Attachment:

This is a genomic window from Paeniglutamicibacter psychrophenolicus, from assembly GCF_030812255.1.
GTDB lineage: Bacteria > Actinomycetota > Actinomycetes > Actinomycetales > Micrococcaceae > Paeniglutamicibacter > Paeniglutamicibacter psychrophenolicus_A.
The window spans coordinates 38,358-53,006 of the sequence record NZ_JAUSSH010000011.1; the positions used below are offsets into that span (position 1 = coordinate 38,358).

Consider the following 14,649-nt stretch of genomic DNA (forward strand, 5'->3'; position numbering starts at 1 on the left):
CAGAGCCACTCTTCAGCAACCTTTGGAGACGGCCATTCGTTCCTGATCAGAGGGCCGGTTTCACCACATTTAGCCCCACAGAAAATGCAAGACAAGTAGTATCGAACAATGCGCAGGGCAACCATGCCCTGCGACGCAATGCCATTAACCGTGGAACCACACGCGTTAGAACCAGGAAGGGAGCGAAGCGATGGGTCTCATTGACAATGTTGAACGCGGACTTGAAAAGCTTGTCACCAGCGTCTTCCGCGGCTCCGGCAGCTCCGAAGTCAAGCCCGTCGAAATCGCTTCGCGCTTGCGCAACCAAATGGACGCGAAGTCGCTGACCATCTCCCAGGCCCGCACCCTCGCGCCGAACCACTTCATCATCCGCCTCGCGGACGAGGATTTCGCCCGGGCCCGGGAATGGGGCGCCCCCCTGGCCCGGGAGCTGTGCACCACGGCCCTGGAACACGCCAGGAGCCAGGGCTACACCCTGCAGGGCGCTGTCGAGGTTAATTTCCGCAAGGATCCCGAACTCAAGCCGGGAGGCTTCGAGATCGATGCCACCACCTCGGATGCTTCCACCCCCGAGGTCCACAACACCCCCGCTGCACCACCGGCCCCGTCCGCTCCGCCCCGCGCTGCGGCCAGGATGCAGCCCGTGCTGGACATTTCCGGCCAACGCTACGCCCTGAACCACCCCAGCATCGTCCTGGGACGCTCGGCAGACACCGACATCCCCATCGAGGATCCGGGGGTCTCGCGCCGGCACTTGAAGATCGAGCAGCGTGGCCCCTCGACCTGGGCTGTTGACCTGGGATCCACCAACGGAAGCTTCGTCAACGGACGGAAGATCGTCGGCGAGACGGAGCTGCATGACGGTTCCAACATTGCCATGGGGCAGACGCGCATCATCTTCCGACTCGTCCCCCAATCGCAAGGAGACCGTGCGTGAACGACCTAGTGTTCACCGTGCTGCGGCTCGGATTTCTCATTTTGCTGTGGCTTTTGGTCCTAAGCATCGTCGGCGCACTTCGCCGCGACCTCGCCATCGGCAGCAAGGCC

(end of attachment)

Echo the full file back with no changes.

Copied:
This is a genomic window from Paeniglutamicibacter psychrophenolicus, from assembly GCF_030812255.1.
GTDB lineage: Bacteria > Actinomycetota > Actinomycetes > Actinomycetales > Micrococcaceae > Paeniglutamicibacter > Paeniglutamicibacter psychrophenolicus_A.
The window spans coordinates 38,358-53,006 of the sequence record NZ_JAUSSH010000011.1; the positions used below are offsets into that span (position 1 = coordinate 38,358).

Consider the following 14,649-nt stretch of genomic DNA (forward strand, 5'->3'; position numbering starts at 1 on the left):
CAGAGCCACTCTTCAGCAACCTTTGGAGACGGCCATTCGTTCCTGATCAGAGGGCCGGTTTCACCACATTTAGCCCCACAGAAAATGCAAGACAAGTAGTATCGAACAATGCGCAGGGCAACCATGCCCTGCGACGCAATGCCATTAACCGTGGAACCACACGCGTTAGAACCAGGAAGGGAGCGAAGCGATGGGTCTCATTGACAATGTTGAACGCGGACTTGAAAAGCTTGTCACCAGCGTCTTCCGCGGCTCCGGCAGCTCCGAAGTCAAGCCCGTCGAAATCGCTTCGCGCTTGCGCAACCAAATGGACGCGAAGTCGCTGACCATCTCCCAGGCCCGCACCCTCGCGCCGAACCACTTCATCATCCGCCTCGCGGACGAGGATTTCGCCCGGGCCCGGGAATGGGGCGCCCCCCTGGCCCGGGAGCTGTGCACCACGGCCCTGGAACACGCCAGGAGCCAGGGCTACACCCTGCAGGGCGCTGTCGAGGTTAATTTCCGCAAGGATCCCGAACTCAAGCCGGGAGGCTTCGAGATCGATGCCACCACCTCGGATGCTTCCACCCCCGAGGTCCACAACACCCCCGCTGCACCACCGGCCCCGTCCGCTCCGCCCCGCGCTGCGGCCAGGATGCAGCCCGTGCTGGACATTTCCGGCCAACGCTACGCCCTGAACCACCCCAGCATCGTCCTGGGACGCTCGGCAGACACCGACATCCCCATCGAGGATCCGGGGGTCTCGCGCCGGCACTTGAAGATCGAGCAGCGTGGCCCCTCGACCTGGGCTGTTGACCTGGGATCCACCAACGGAAGCTTCGTCAACGGACGGAAGATCGTCGGCGAGACGGAGCTGCATGACGGTTCCAACATTGCCATGGGGCAGACGCGCATCATCTTCCGACTCGTCCCCCAATCGCAAGGAGACCGTGCGTGAACGACCTAGTGTTCACCGTGCTGCGGCTCGGATTTCTCATTTTGCTGTGGCTTTTGGTCCTAAGCATCGTCGGCGCACTTCGCCGCGACCTCGCCATCGGCAGCAAGGCC